For Lucila, the way she is feeling at the time of her performance is just as important as the music. The music must match her mood. If she is sad, she dances to melancholy music. If she feels happy, she chooses celebratory music. "Sometimes when I go to perform, it is really hard to know what I am going to do because I don't know how I will be feeling at the time of my performance. I improvise. I don't choreograph my feelings; it is really hard. Usually they categorize me as the 'joyful dancer.' I am one of the best joyful dancers around here because I always move with a lot of joy. Why am I happy? 'Cause I keep dancing. And also, it is very important what kind of audience you have. What kind of surroundings you are in and what kind of energy you are receiving. For me when I dance, it is that energy exchange. I give that energy to my people who are watching me and then I receive that energy back. I use a lot of psychology in my dance. It works. If you put joy in the dance, you receive the joy back. 'Okay, give me more.' It is just wonderful. I love it. I always like to have a close, intimate performance where I can really see the people. I do eye contact because it is so important. I will never stop dancing. If I stop, I will die."
Although these Middle Eastern dancers may differ on terminology, disagree on origin, and particularize their choreographic style, all share a love for the dance. And, in return, the dance has given them insight into who they are and what history has brought them to this point in their lives. More than just a love affair with movement, the dance has transformed their lives. It has empowered them to confront issues of spirituality, sexuality, and sensuality. Dance reflects changing societal values and the increasing popularity of Middle Eastern dance charts these changes on the dance floor.
Transformation Is Its Power
By Barbejoy A. Ponzio
AUGUST 16, 1999: "I think I will be a monster," says the Halloween child, putting on the gory-looking rubber mask. "Do you think anyone will know it is me?" Ah, remember the thrill of being someone or something else? What fun it was to pretend, to surrender our identity and be transformed. In African ritual dances rooted in religion, possession or transformation often play a significant part. For the Western dancer onstage, some form of transformation also takes place, a change represented through costume, lighting, role, or the illusion that virtuosic movement can create.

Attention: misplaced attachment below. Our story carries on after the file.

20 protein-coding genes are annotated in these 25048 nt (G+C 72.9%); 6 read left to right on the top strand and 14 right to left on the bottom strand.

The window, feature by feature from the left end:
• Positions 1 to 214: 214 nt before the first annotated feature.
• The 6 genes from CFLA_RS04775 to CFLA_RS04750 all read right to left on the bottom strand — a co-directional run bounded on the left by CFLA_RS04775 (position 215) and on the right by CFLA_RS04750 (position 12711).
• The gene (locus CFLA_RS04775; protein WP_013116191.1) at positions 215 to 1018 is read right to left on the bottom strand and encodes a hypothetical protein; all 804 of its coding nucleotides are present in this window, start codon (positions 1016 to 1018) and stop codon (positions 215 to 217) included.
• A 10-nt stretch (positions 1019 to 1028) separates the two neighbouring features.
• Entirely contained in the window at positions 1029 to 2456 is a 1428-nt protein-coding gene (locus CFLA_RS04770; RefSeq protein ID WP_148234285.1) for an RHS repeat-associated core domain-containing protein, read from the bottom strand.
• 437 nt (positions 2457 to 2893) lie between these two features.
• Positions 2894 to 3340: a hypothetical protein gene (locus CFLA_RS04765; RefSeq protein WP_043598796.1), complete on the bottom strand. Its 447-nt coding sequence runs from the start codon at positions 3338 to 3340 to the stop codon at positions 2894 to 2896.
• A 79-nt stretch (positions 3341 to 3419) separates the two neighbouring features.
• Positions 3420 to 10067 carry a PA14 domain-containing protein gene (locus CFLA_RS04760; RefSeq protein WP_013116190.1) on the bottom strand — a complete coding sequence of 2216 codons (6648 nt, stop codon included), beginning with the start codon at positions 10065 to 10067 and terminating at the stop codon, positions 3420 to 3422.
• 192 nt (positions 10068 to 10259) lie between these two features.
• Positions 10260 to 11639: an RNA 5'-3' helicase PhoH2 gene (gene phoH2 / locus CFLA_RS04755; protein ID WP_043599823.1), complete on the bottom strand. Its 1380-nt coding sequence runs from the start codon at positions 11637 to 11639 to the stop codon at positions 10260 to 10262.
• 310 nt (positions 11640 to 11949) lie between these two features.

Austin's Middle Eastern dancers also embody transformation. They bring the mystique of the East to the viewer, offering him or her a glimpse of exotic foreign lands and fantasies through their movement and appearance and the music they dance to. And in giving themselves over to this form of dance, they transcend their own physical presence to enter another dimension which empowers them with freedom, spirituality, sexuality, and sensuality.
For some, metamorphosis begins with the allure of a stage name. "My Middle Eastern danceinstructor told me, 'Amira means princess. When you are dancing, you look like a princess,'" says Melissa Amira, artistic director-dancer for the Carousel Caravan of Middle Eastern Dance. When she is performing, the Princess also becomes a muse. "Right before I go onstage, I say my own personal prayer to God. I ask that I am allowed to be embodied by the 'muse.' I feel in my heart that the more hard work I put into my art, the more I am allowed to feel onstage. And feel I do! Sometimes I am a flame, burning brightly, sometimes a river, flowing swiftly and surely. I am the air, the earth, the mountain, the sky. I am an elemental force which cannot be controlled or contained."